There used to be a bigger gap, but it's shrunk. Which is why banks stopped differentiating between LTV bands.

    That should be the case, but the calculations factor in past loss experience and default rates. There has been much more default on 50% LTV mortgages here vs Sweden.
    Even without a financial loss in the long run, the EBA rules around capital requirements in default mortgages hits the banks capital requirements you front, so leads to an accounting loss.
     
    Last edited: 6 Oct 2018
  6. Protocol

    Protocol Frequent Poster

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    2,813
    Again, great work by people on AAM.

    A bit technical for much of the media.

    Somebody should explain this in simple English and publish a press release.

    Most politicians won't know this.

    Will our RWA % ever fall? Who determines it?
     
  7. Brendan Burgess

    Brendan Burgess Founder

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    36,336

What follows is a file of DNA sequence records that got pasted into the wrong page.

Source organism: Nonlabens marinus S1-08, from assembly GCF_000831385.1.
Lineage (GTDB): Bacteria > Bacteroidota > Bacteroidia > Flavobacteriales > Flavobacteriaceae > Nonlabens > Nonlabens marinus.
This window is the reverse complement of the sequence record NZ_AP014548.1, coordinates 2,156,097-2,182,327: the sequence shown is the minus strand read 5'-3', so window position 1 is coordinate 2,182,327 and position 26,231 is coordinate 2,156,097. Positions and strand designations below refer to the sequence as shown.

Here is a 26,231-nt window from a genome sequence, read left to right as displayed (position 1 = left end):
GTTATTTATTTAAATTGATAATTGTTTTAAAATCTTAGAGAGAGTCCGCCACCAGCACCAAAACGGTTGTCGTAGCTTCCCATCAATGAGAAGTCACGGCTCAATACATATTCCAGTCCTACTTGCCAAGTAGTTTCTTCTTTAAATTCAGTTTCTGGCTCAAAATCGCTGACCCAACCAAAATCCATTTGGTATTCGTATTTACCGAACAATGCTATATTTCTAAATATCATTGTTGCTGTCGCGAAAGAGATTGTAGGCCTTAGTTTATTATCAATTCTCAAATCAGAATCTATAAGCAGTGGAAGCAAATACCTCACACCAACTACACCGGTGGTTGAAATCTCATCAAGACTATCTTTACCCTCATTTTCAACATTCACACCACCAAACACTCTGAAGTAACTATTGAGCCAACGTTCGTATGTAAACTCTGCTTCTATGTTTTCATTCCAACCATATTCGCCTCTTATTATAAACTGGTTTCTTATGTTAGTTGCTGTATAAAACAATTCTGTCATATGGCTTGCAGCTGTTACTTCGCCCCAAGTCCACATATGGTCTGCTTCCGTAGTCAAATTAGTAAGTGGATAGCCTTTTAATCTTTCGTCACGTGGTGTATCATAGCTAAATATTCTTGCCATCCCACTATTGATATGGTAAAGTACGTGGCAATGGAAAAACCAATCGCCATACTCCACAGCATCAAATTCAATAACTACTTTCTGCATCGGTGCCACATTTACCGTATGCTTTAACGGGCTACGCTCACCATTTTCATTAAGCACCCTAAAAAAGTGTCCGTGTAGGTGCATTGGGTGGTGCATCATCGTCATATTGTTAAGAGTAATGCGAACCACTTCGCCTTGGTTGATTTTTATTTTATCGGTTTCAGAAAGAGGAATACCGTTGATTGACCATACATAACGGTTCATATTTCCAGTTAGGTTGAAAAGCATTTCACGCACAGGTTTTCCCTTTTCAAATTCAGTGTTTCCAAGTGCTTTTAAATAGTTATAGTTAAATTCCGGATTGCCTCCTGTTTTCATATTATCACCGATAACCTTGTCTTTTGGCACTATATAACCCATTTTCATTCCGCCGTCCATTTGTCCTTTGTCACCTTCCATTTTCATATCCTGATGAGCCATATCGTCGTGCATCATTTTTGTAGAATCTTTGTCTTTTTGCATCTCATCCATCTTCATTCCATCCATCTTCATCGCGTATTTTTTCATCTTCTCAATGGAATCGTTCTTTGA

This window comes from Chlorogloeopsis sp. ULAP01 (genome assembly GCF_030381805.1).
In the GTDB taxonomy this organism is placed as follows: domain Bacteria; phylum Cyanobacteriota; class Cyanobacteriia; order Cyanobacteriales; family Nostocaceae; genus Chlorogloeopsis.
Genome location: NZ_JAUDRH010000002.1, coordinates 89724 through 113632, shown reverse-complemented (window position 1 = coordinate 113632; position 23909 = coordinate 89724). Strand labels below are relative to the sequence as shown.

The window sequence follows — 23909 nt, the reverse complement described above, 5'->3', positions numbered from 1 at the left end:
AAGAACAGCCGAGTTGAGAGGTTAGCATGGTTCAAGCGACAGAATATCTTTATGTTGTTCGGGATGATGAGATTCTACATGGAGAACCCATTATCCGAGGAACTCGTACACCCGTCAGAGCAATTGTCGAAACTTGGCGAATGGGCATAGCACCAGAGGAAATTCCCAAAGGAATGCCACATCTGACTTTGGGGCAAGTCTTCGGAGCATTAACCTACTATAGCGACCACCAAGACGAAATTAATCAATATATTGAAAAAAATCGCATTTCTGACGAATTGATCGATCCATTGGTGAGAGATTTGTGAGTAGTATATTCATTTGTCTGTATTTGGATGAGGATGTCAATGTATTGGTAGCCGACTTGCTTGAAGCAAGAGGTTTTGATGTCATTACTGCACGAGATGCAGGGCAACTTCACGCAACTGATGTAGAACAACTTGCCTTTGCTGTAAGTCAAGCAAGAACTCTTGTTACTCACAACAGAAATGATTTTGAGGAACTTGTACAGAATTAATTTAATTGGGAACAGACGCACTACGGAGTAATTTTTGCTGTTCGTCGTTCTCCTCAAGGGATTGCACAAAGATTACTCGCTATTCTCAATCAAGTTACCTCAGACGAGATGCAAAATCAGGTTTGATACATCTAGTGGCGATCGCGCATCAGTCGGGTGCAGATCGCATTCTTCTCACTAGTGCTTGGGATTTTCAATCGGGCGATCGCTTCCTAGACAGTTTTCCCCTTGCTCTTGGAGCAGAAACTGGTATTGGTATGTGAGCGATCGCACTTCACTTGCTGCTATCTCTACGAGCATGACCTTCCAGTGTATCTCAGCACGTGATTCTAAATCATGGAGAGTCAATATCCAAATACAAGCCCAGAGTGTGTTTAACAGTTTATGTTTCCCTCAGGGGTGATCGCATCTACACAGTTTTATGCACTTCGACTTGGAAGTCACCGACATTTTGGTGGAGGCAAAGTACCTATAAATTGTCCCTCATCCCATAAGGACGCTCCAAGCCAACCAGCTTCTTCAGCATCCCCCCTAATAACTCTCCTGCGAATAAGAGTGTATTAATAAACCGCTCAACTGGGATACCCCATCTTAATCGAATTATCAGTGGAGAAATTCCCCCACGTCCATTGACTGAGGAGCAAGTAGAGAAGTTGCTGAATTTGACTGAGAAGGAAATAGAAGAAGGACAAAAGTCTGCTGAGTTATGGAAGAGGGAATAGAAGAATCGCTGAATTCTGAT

Hi Red

    There have been some defaults, but I understand there have been no losses.

    Or put it another way, one lender told me that there were close to zero losses on mortgages which were handed out at 80% LTV and 3.5 times Loan to Income.

    Brendan
     
  8. RedOnion

    RedOnion Frequent Poster

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    Brendan, your first reply above summarises my understanding brilliantly. A table paints a thousand words!

    Possibly the sample size of mortgages that met those criteria post 2003 isn't big enough to be used as an argument with external rating agencies? Or maybe the inability to repossess the collateral weighs heavily?
    If you've a contact in the CB they might be able to help with the specifics.